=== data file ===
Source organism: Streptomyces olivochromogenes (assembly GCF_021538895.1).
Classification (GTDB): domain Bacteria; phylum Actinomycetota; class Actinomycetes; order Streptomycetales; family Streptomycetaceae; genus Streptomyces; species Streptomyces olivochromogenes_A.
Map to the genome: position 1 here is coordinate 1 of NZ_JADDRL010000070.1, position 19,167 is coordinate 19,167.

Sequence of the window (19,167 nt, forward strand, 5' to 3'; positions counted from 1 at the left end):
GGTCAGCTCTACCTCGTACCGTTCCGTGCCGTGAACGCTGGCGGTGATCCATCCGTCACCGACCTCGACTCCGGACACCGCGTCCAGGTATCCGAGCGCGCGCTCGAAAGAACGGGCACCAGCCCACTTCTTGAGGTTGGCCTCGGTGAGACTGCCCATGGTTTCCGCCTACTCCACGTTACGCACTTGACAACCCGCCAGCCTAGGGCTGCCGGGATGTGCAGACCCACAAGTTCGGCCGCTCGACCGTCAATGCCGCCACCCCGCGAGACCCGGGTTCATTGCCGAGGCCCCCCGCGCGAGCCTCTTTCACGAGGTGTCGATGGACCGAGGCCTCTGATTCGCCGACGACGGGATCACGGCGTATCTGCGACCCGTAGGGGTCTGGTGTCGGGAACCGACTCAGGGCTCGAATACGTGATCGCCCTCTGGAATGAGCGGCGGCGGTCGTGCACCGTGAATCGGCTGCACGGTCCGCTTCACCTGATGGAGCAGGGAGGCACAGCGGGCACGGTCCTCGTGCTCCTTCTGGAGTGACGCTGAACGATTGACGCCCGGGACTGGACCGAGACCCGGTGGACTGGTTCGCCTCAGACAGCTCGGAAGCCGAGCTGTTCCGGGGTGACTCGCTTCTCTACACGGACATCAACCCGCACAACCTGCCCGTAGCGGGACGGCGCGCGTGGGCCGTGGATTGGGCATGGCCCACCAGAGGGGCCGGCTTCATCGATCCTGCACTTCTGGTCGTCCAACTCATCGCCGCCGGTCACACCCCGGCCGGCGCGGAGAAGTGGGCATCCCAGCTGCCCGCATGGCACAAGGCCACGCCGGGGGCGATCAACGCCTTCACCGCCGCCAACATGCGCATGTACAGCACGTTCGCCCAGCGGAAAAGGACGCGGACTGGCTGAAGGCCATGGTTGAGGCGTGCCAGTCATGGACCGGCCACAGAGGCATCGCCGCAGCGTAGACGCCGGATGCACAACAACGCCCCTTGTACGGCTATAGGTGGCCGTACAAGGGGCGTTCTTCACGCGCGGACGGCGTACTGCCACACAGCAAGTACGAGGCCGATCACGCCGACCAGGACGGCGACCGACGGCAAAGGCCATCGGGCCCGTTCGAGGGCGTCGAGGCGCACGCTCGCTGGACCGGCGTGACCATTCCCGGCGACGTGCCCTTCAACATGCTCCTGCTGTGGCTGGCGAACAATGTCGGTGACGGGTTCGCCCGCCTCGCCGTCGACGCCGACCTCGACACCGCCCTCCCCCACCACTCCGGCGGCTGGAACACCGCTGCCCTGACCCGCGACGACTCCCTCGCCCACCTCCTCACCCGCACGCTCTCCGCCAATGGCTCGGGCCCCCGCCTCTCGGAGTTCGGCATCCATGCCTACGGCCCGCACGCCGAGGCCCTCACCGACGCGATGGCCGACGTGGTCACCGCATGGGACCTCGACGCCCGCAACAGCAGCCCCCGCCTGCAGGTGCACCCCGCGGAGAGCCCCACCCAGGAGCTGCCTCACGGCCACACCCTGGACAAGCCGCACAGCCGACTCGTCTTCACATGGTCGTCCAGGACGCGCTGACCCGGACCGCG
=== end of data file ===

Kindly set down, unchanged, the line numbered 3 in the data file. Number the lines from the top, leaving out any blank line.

Map to the genome: position 1 here is coordinate 1 of NZ_JADDRL010000070.1, position 19,167 is coordinate 19,167.